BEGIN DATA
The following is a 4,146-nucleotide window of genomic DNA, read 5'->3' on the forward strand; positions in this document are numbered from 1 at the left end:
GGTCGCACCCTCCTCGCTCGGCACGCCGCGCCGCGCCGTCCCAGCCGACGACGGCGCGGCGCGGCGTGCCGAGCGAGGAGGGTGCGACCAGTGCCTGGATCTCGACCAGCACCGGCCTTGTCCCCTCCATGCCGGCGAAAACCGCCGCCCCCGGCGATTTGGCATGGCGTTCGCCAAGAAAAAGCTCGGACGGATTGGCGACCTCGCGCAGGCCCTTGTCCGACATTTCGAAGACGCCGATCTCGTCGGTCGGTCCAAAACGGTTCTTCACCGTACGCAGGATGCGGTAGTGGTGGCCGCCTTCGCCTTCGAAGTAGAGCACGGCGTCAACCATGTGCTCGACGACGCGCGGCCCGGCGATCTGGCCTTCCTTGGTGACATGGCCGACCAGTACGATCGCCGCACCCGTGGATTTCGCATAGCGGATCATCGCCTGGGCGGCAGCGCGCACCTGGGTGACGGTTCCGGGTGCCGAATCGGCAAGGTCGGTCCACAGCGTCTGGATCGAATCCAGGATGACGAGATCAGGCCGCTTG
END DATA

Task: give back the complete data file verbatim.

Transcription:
The following is a 4,146-nucleotide window of genomic DNA, read 5'->3' on the forward strand; positions in this document are numbered from 1 at the left end:
GGTCGCACCCTCCTCGCTCGGCACGCCGCGCCGCGCCGTCCCAGCCGACGACGGCGCGGCGCGGCGTGCCGAGCGAGGAGGGTGCGACCAGTGCCTGGATCTCGACCAGCACCGGCCTTGTCCCCTCCATGCCGGCGAAAACCGCCGCCCCCGGCGATTTGGCATGGCGTTCGCCAAGAAAAAGCTCGGACGGATTGGCGACCTCGCGCAGGCCCTTGTCCGACATTTCGAAGACGCCGATCTCGTCGGTCGGTCCAAAACGGTTCTTCACCGTACGCAGGATGCGGTAGTGGTGGCCGCCTTCGCCTTCGAAGTAGAGCACGGCGTCAACCATGTGCTCGACGACGCGCGGCCCGGCGATCTGGCCTTCCTTGGTGACATGGCCGACCAGTACGATCGCCGCACCCGTGGATTTCGCATAGCGGATCATCGCCTGGGCGGCAGCGCGCACCTGGGTGACGGTTCCGGGTGCCGAATCGGCAAGGTCGGTCCACAGCGTCTGGATCGAATCCAGGATGACGAGATCAGGCCGCTTG